I was sitting in lab meeting after lunch and my mind kept wandering to wanting something sweet- maybe a cupcake or banana bread or a cookie.
After lab meeting, I walked into the lunch room and there are a plate of leftover cakes and breads from a meeting.
I know I just spent a lot of mental energy dreaming up these treats but now that they are here, I had to ask myself – is this REALLY what I want?
Connecting with my future self, how am I going to feel after I eat these cakes?
You know my future self’s answer: awful. I know I will feel sick from the sugar and heavy from the post insulin spike crash.
It still so hard to say no sometimes but I managed to avoid the cakes by connecting with my future self and walking away from the tempting tray.
When you are presented with something that feels like what you thought you wanted, we can connect with our future selves to ask … is this really what I want right now?
We may feel like we want to relax at the end of the day and watch Netflix, but how will we actually feel afterwards? Is this really a reward?
And also be wary of those tasks that seem like they are in the “good for you” such as learning or exercise or things that we “need” to get done such as emails and small tasks. These ones are particularly sneaky as they are things that our brain can easily convince us that we “should” be doing, instead of what we really want to accomplish.
When your brain doesn’t want to do something because it’s going to require effort, it will find all sorts of ways to convince you that watching Netflix is the right thing to do. Just watch it – it is amazing.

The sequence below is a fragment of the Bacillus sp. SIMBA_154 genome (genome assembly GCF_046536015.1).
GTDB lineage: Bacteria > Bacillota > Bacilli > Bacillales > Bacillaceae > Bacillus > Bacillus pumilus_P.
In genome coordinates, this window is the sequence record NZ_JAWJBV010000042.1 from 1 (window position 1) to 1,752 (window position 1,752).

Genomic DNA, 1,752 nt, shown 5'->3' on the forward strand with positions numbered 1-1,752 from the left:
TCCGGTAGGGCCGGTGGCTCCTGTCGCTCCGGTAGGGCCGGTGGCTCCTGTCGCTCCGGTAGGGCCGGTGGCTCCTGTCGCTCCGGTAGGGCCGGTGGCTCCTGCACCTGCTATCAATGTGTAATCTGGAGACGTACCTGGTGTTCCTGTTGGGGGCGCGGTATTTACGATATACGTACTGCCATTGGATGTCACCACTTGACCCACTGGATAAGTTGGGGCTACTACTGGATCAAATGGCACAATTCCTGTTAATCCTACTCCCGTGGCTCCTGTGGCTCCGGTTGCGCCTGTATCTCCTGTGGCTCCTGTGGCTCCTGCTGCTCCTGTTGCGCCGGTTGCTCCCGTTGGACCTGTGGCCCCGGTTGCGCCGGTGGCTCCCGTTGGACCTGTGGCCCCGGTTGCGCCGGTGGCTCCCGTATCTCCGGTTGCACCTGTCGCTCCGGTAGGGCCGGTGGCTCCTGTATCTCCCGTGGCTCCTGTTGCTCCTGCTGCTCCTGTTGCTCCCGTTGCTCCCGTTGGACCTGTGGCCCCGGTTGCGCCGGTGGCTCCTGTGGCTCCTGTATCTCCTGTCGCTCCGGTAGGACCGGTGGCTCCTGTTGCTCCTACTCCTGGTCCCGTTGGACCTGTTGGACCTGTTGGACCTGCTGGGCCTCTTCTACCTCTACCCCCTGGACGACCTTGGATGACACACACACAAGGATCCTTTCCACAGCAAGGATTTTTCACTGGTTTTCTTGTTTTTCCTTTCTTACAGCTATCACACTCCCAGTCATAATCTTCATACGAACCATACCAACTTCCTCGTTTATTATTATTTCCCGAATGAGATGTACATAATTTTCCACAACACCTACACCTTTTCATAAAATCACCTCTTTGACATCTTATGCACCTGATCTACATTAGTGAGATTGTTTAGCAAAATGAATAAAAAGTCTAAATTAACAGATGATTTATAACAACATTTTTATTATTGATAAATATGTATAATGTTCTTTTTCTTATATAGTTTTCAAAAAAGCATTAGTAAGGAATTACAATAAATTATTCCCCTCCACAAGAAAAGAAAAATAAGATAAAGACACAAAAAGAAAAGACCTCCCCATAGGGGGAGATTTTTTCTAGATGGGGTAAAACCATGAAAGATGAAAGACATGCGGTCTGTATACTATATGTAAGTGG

If you are avoiding writing by doing these other types of tasks and you are starting to notice that your brain is finding really good reasons to do something else – first, you can say to yourself, “I’m onto you brain! What I am really going to feel good about is getting a few sentences of writing done. I am not going to feel good about watching Netflix.” Second, connecting in with your future self can be really supportive here to understand what is really going to make you feel how you want to feel. And, third to consciously create time for what you “need” to get done and what you enjoy doing. This will help support you to not overindulge because you have created time for it consciously.
If you or anyone you know is avoiding or procrastinating about writing by focusing on other sneaky tasks, please support them by asking them to email me at email@example.com for a complimentary Discovery Call where we will take a look at what’s happening for you and whether the work that I do will be a good fit for you.
Inspired by 1) Thinking Fast and Slow by Daniel Kahneman which taught me about our brains and efficiency vs. effort. 2) Brooke Castillo who taught me about how to witness my brain wanting to be efficient and low energy and 3) my coach and mentor Jennifer L Sherwood who taught me how creating time for what I crave (learning!) will bring it into the conscious space and will support me to not get lost in it unconsciously anymore.